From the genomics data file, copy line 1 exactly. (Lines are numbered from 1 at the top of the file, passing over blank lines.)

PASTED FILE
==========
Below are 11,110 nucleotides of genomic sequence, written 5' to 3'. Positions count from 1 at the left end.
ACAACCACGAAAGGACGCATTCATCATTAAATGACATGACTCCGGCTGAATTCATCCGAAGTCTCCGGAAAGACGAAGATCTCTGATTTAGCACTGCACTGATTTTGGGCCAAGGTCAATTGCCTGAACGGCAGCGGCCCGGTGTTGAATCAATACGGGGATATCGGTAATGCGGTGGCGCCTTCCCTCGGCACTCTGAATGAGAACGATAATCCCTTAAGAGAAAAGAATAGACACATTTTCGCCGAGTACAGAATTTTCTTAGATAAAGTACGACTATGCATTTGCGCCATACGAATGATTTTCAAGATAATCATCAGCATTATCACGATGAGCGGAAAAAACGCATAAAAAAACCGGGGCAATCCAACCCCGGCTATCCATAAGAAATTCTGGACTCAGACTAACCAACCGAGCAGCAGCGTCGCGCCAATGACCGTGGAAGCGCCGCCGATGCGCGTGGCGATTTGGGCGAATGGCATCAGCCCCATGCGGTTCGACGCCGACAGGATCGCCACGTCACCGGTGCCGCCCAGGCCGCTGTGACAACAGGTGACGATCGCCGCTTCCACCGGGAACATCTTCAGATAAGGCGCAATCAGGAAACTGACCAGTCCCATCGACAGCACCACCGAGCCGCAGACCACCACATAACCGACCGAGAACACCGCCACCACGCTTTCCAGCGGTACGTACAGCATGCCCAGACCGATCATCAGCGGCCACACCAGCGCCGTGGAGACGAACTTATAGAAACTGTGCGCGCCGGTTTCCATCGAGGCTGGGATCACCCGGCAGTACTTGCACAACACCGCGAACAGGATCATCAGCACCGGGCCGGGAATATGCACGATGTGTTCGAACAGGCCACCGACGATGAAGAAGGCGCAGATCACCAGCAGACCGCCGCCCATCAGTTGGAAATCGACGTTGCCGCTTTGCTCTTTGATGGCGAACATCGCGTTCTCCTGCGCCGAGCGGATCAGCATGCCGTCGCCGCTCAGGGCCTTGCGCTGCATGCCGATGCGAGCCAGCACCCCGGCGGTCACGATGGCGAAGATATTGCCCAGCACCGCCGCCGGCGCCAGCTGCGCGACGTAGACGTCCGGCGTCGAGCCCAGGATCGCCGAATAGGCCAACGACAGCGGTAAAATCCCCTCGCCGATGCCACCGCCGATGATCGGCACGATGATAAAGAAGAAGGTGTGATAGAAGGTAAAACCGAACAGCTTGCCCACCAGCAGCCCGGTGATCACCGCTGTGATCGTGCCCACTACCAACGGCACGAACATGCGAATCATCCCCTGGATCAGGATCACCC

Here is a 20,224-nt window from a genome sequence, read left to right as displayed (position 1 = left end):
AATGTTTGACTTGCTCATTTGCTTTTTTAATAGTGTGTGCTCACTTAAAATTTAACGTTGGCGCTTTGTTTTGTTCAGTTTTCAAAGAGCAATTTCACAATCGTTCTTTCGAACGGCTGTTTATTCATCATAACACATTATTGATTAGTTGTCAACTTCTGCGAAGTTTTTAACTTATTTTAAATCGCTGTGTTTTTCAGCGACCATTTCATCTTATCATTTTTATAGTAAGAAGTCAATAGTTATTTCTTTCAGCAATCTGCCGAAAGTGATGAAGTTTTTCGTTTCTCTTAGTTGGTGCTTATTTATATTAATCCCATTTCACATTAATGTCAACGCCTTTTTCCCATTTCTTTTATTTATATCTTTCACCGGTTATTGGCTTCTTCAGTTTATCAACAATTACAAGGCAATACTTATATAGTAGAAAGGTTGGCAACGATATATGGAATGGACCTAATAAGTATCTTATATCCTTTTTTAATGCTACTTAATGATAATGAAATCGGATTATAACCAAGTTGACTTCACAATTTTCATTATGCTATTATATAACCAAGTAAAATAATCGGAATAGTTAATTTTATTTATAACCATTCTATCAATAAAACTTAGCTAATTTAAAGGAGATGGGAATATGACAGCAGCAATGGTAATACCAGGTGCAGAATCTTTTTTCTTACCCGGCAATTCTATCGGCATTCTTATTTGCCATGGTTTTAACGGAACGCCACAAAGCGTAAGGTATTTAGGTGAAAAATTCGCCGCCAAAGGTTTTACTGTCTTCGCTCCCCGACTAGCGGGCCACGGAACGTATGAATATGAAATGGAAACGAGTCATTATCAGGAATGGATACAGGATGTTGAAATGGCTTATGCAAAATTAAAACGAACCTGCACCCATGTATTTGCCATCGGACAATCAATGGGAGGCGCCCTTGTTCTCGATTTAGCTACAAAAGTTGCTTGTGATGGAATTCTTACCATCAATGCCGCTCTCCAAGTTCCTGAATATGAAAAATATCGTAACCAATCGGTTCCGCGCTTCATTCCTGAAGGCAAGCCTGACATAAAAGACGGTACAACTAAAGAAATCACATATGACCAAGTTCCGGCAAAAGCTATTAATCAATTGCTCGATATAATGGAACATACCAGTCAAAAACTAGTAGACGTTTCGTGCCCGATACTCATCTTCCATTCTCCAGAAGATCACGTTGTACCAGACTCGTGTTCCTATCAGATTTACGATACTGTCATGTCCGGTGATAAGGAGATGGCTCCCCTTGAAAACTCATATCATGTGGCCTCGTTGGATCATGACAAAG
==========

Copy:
Below are 11,110 nucleotides of genomic sequence, written 5' to 3'. Positions count from 1 at the left end.